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Atom Mobiles at Unload

Adventure Thru Inner Space's Atom Mobiles were one of the first implementations of the Omnimover ride system.

The Omnimover is an amusement ride system used for Disney theme park attractions, similar to Henry Ford's industrial line. The term was coined by Imagineer Bob Gurr and is a portmanteau of OmniRange and PeopleMover.

The Omnimover system consists of a chain of vehicles operating on a track, usually hidden beneath the floor. The chain of vehicles maintains constant motion at a specific speed throughout the entire course of the attraction, without stopping. To facilitate boarding and disembarking from the vehicles, a conveyor belt moving at almost the same speed as the ride vehicles parallels the track at the loading and unloading areas. Passengers step from the moving belt into the vehicle or vice versa.

One of the defining features that differentiates this system from other ride systems is the ability of the vehicle to rotate to a predetermined orientation. Aside from the rails the vehicle rides on, the Omnimover system has two control rails that are connected to the vehicle via arms attached to a wheel that follows one of the control rails. One control rail controls the swivel of the vehicle, allowing the vehicle to be pointed to a specific direction at a specified location on the track. The other control rail adjusts the tilt of the vehicle allowing it to stay level even as the main track ascends or descends inclines. Also, as riders step into their vehicle, the safety bar lowers on its own. Occasionally, each Omnimover ride may need to stop to allow cast members to help disabled guests into and out of their vehicles.

The Omnimover system was created by Roger E. Broggie and Bert Brundage to provide a ride system capable of giving passengers a motion picture type experience in which the attraction designers control the line of sight of the riders. This concept also allows the designers to be able to place infrastructure elements of the attraction, such as lighting and projectors, behind the vehicles without concern for having the illusions of the attraction revealed to the riders.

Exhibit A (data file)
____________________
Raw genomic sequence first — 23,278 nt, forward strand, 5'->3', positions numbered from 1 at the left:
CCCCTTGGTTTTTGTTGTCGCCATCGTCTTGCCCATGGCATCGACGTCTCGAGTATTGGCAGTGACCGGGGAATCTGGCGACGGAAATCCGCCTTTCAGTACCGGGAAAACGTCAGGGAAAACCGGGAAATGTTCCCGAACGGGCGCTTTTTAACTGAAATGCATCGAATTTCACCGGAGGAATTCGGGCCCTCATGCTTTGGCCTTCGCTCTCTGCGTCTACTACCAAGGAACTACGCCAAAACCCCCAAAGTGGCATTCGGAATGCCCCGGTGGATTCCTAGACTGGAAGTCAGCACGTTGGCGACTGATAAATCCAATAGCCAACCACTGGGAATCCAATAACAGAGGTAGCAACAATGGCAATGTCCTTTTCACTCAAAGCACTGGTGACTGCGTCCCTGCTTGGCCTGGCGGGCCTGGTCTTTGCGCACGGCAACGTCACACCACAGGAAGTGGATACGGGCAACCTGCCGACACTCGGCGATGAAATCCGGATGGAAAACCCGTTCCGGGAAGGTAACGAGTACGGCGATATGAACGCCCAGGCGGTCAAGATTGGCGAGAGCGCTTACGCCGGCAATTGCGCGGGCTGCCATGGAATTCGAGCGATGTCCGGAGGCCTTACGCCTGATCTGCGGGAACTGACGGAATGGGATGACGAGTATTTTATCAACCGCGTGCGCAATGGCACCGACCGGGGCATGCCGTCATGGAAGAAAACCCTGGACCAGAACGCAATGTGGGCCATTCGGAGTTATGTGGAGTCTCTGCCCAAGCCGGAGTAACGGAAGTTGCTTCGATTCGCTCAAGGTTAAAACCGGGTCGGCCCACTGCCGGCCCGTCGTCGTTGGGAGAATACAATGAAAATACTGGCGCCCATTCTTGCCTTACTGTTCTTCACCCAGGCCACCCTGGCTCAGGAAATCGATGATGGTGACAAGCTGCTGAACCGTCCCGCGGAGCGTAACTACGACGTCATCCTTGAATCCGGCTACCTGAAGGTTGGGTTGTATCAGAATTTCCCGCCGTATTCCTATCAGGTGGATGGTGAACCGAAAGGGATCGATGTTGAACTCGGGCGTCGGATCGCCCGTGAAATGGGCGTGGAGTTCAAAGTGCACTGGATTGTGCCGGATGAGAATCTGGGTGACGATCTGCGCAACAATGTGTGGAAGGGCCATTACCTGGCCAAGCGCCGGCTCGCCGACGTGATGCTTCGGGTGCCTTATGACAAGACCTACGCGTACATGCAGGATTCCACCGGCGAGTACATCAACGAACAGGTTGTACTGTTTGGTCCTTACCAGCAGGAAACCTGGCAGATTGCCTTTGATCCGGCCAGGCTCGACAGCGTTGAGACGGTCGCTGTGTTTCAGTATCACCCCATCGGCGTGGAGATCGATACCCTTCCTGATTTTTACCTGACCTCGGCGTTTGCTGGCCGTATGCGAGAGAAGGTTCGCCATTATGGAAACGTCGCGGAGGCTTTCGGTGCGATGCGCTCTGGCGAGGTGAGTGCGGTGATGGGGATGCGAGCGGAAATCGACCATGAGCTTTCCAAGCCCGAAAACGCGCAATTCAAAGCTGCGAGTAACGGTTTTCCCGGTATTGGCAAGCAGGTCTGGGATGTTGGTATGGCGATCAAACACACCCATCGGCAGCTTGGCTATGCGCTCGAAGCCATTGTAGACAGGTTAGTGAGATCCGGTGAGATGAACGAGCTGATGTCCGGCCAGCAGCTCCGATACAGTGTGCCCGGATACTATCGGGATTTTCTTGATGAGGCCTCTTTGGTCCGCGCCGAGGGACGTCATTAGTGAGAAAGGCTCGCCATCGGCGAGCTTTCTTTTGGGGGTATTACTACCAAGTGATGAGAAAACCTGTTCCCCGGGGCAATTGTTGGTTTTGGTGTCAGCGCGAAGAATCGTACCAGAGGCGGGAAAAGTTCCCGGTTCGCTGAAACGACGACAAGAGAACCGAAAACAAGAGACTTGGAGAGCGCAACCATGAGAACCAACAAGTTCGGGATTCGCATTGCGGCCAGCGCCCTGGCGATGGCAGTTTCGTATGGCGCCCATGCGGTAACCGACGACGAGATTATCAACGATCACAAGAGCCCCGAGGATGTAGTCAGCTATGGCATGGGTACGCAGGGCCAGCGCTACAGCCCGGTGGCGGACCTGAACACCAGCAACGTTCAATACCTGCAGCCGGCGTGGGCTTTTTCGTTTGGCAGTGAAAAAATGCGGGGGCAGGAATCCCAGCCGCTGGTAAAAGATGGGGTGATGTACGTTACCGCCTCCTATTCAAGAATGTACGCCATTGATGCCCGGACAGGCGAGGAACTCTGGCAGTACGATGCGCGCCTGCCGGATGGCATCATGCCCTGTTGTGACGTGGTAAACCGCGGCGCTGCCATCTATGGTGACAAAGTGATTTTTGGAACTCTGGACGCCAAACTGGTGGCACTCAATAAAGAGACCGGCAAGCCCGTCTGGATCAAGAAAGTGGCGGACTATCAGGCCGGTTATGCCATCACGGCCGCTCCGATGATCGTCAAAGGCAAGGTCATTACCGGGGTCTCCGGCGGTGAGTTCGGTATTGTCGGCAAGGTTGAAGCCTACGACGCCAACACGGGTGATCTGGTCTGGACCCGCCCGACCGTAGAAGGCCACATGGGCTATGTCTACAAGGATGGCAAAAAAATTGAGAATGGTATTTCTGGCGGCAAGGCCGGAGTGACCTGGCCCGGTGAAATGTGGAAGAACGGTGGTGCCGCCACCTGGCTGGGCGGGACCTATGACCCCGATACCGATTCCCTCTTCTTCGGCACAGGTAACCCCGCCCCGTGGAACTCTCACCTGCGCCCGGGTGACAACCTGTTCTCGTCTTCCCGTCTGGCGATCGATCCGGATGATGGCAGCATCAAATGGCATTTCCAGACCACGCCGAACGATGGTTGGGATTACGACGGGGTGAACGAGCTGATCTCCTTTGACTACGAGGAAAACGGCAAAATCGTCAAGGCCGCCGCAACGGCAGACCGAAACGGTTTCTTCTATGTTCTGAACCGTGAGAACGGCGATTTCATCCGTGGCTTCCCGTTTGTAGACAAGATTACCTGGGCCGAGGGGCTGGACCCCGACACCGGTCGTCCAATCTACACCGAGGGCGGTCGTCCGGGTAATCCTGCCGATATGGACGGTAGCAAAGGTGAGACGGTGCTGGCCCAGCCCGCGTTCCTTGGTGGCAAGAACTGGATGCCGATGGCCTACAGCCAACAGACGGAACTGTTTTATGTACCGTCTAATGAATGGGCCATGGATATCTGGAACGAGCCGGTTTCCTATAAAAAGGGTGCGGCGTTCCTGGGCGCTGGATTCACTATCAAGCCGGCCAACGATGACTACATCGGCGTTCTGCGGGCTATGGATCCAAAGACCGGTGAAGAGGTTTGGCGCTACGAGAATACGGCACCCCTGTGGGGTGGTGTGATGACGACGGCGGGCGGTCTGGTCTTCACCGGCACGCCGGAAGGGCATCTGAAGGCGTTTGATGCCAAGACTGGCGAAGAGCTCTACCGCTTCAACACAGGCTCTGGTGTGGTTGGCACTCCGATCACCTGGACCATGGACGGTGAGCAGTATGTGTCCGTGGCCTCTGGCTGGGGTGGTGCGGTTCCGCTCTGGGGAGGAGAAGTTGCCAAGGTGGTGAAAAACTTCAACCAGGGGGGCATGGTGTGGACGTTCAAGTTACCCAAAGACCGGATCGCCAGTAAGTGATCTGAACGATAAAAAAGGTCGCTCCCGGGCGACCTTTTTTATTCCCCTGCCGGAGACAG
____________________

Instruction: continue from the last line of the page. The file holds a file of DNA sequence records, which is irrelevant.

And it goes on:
Attractions that use (or used) the Omnimover system are:

The following attractions use (or used) the Omnimover system, but not to its fullest extent:

  • Horizons at Epcot (1983-1999)
  • Journey Into Imagination at Epcot (1983-1998) uses multiple individual trains of Omnimover-like cars. While the cars do rotate, they come to a full stop for loading and unloading of guests. The first incarnation of the attraction (1982-1998) could actually be considered a PeopleMover as guests boarded their vehicles on a continuous, slow moving belt and later on the cars themselves would break off into "trains", only to link back to the continuous chain at the end of the ride.
  • The Living Seas (1986-2005; now known as The Seas Pavilion) featured a short "sea-cab" trip that traveled through a tunnel into the pavilion's main aquarium. The attraction was renovated in 2006 into The Seas with Nemo & Friends, with an extended opening ride-through portion utilizing "clam-mobiles." Although they look like omnimovers, these vehicles do not tilt or rotate away from parallel to the track. This is due to the lack of space below the track for the mechanics and space in the ride area to put anything "behind" the vehicles for them to turn around to face.

The following three attractions use the Omnimover system to its full extent, but also allow the passengers to determine the swivel of the vehicle within a predetermined range during certain portions of the attraction:

  • Buzz Lightyear's Space Ranger Spin at the Magic Kingdom, (1998-present)
  • Buzz Lightyear's Astro Blasters at Tokyo Disneyland (later other parks), (2004-present)
  • Buzz Lightyear's Laser Blast at Disneyland Paris, (2006-present)


This page uses content from the English Wikipedia page Omnimover. The list of authors can be seen in the page history. Text from Wikipedia is available under the Creative Commons Attribution-ShareAlike License; additional terms may apply.